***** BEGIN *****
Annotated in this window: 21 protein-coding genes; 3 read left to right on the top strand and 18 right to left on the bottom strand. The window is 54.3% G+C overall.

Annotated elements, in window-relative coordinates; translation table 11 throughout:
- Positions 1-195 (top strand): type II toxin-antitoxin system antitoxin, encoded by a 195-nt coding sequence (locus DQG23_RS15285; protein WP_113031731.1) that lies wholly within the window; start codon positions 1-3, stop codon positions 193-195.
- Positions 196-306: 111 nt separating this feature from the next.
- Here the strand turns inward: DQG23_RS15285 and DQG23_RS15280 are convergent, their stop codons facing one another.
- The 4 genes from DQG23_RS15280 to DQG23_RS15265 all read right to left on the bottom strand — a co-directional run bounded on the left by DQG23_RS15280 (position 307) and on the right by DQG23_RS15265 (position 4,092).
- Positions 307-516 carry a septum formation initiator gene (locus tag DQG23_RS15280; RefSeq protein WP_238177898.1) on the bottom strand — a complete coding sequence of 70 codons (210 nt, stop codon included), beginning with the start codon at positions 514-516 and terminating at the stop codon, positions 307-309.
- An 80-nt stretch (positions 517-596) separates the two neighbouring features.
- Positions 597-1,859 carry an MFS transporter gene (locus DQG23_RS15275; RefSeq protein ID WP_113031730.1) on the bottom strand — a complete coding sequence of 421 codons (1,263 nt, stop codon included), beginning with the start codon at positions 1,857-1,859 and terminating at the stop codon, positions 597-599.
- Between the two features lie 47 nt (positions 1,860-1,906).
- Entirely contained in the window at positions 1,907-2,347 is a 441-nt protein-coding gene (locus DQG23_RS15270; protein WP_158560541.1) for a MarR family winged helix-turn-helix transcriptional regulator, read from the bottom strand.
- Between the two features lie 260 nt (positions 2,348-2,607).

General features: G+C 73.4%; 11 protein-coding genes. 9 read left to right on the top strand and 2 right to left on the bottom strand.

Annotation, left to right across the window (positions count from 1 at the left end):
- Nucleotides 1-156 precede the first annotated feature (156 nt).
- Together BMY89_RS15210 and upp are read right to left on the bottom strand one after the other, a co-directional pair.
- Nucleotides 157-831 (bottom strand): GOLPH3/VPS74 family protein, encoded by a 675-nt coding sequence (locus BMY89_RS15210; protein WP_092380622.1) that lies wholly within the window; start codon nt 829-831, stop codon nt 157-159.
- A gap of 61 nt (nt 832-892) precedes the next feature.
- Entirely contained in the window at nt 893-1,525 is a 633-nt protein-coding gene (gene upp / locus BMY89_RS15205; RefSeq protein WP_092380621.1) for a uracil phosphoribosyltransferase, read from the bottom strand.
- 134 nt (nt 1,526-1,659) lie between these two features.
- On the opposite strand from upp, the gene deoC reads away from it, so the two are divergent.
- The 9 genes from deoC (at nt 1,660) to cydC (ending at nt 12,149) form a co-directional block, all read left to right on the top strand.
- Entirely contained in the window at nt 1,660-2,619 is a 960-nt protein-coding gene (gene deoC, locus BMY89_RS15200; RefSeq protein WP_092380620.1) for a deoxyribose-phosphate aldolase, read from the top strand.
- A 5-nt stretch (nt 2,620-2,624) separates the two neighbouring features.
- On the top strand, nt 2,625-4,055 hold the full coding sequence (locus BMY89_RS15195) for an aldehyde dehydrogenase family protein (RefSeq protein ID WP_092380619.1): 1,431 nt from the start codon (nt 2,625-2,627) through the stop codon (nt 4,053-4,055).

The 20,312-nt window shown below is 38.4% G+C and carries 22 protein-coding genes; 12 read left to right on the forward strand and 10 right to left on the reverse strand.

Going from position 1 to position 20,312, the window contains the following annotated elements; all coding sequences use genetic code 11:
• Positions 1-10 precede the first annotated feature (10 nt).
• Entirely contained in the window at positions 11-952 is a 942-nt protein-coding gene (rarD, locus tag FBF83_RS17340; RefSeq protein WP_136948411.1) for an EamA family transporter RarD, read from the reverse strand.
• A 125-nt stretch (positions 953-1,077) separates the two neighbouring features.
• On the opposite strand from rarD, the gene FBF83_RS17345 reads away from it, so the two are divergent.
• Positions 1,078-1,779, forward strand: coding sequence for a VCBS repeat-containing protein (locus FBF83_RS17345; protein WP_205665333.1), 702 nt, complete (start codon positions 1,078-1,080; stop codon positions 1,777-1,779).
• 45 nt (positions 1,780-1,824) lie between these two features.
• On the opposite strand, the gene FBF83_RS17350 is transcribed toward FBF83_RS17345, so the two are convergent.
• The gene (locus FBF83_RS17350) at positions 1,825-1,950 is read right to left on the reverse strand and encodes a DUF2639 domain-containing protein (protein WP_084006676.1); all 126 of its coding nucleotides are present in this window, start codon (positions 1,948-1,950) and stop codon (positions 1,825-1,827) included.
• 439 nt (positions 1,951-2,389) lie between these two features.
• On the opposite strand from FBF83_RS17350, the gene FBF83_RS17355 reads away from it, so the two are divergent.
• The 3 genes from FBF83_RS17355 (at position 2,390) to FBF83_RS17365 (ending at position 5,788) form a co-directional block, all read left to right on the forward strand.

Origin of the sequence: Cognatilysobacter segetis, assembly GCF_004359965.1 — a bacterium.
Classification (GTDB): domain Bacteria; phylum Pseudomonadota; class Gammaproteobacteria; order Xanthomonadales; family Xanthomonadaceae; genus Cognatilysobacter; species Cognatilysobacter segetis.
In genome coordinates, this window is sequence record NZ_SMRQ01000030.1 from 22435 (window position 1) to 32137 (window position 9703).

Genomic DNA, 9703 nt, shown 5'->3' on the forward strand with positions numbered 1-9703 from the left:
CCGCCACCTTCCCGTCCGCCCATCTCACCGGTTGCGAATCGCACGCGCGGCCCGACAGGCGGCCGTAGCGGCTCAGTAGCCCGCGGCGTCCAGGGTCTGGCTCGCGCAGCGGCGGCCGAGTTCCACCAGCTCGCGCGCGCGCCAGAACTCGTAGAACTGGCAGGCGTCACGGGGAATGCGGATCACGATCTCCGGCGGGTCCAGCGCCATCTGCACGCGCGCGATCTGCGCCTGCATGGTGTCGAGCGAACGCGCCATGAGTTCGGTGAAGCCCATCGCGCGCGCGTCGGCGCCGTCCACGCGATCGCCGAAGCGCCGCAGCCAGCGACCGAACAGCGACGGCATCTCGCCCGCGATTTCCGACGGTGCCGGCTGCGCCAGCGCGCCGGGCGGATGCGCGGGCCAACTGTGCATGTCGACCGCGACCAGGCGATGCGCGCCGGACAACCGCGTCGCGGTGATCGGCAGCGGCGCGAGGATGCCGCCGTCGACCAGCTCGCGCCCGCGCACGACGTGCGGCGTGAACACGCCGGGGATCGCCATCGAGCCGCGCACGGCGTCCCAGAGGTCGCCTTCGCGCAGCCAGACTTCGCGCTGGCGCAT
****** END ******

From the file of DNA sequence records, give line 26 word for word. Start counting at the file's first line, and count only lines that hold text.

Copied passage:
The 20,312-nt window shown below is 38.4% G+C and carries 22 protein-coding genes; 12 read left to right on the forward strand and 10 right to left on the reverse strand.